Monitoring the effects of therapeutic interventions in depression through self-assessments


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Monitoring the effects of therapeutic interventions in depression through self-assessments
Research in Psychotherapy: Psychopathology, Process and Outcome
Moragrega Ines, Bridler René, Mohr Christine, Possenti Michela, Rochat Deborah, Sanchez Parramon Judit, Stassen Hans H.
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The treatment of major psychiatric disorders is an arduous and thorny path for the patients concerned, characterized by polypharmacy, massive adverse side effects, modest prospects of success, and constantly declining response rates. The more important is the early detection of psychiatric disorders prior to the development of clinically relevant symptoms, so that people can benefit from early interventions. A well-proven approach to monitoring mental health relies on voice analysis. This method has been successfully used with psychiatric patients to ‘objectively’ document the progress of improvement or the onset of relapse. The studies with psychiatric patients over 2-4 weeks demonstrated that daily voice assessments have a notable therapeutic effect in themselves. Therefore, daily voice assessments appear to be a lowthreshold form of therapeutic means that may be realized through self-assessments. To evaluate performance and reliability of this approach, we have carried out a longitudinal study on 82 university students in 3 different countries with daily assessments over 2 weeks. The sample included 41 males (mean age 24.2±3.83 years) and 41 females (mean age 21.6±2.05 years). Unlike other research in the field, this study was not concerned with the classification of individuals in terms of diagnostic categories. The focus lay on the monitoring aspect and the extent to which the effects of therapeutic interventions or of behavioural changes are visible in the results of self-assessment voice analyses. The test persons showed an over-proportionally good adherence to the daily voice analysis scheme. The accumulated data were of generally high quality: sufficiently high signal levels, a very limited number of movement artifacts, and little to no interfering background noise. The method was sufficiently sensitive to detect: i) habituation effects when test persons became used to the daily procedure; and ii) short-term fluctuations that exceeded prespecified thresholds and reached significance. Results are directly interpretable and provide information about what is going well, what is going less well, and where there is a need for action. The proposed self-assessment approach was found to be well-suited to serve as a health-monitoring tool for subjects with an elevated vulnerability to psychiatric disorders or to stress-induced mental health problems. Daily voice assessments are in fact a low-threshold form of therapeutic means that can be realized through selfassessments, that requires only little effort, can be carried out in the test person’s own home, and has the potential to strengthen resilience and to induce positive behavioural changes.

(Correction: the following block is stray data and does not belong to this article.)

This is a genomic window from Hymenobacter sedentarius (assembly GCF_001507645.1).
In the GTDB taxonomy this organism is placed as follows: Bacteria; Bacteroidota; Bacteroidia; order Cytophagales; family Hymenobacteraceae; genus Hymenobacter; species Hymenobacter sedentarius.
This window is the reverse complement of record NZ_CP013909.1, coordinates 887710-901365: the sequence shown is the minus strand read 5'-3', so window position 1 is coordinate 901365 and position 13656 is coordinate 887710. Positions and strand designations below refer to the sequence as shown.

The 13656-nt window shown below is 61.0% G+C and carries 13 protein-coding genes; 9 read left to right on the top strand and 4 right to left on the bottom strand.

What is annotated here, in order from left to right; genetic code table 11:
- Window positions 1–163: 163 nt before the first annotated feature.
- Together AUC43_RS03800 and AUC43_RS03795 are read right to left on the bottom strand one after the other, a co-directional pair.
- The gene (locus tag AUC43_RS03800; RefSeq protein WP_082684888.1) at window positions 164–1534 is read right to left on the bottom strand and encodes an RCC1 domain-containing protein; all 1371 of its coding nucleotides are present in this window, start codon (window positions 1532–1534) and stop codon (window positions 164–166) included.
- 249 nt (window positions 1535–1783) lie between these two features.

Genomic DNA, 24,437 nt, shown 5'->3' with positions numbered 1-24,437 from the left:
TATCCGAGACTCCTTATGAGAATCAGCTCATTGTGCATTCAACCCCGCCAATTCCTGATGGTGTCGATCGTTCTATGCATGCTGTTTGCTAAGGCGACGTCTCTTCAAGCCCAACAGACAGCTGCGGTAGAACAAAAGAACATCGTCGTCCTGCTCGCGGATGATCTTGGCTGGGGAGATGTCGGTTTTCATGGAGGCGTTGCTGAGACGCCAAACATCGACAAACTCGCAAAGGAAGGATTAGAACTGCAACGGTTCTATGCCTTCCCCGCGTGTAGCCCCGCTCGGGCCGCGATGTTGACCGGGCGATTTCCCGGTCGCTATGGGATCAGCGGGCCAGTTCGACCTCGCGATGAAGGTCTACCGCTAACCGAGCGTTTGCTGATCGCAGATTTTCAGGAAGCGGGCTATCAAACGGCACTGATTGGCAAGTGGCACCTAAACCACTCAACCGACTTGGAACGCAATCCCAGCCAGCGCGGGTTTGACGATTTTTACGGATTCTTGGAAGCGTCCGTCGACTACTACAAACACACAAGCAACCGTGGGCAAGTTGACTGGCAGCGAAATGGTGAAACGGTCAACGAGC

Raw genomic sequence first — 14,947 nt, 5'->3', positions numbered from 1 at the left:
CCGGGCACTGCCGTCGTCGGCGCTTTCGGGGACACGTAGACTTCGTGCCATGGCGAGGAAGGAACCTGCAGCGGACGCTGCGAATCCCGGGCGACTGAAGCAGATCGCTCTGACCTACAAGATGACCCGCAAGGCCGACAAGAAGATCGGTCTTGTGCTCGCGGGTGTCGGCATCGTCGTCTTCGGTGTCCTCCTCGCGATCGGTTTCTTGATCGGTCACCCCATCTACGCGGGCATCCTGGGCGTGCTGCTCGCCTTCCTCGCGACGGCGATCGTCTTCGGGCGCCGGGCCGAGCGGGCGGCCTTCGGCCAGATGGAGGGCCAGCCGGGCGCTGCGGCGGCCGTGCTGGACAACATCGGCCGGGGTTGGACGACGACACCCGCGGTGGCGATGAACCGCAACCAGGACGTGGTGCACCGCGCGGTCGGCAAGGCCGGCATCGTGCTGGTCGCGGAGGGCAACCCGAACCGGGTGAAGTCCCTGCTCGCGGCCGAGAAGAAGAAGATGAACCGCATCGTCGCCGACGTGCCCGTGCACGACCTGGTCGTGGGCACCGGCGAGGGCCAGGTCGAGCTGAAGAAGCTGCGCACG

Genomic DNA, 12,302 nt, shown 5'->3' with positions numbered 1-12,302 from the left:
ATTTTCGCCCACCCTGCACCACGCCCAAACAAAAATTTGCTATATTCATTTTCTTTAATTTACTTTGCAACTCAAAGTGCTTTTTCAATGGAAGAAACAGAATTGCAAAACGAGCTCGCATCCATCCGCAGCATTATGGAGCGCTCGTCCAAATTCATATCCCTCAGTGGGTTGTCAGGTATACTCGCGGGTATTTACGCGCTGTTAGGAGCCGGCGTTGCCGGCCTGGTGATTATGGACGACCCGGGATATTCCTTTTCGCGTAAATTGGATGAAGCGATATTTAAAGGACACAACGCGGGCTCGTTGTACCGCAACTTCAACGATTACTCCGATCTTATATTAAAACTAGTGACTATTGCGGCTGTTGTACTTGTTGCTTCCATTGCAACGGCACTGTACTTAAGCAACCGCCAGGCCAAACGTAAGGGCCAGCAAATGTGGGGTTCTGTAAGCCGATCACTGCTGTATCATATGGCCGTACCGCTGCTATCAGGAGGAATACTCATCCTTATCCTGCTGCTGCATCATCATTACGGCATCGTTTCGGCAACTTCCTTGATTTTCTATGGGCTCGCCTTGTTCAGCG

Psychiatry and Mental health, Clinical Psychology
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Open Access
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03/02/2022 17:40
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24/08/2022 7:11
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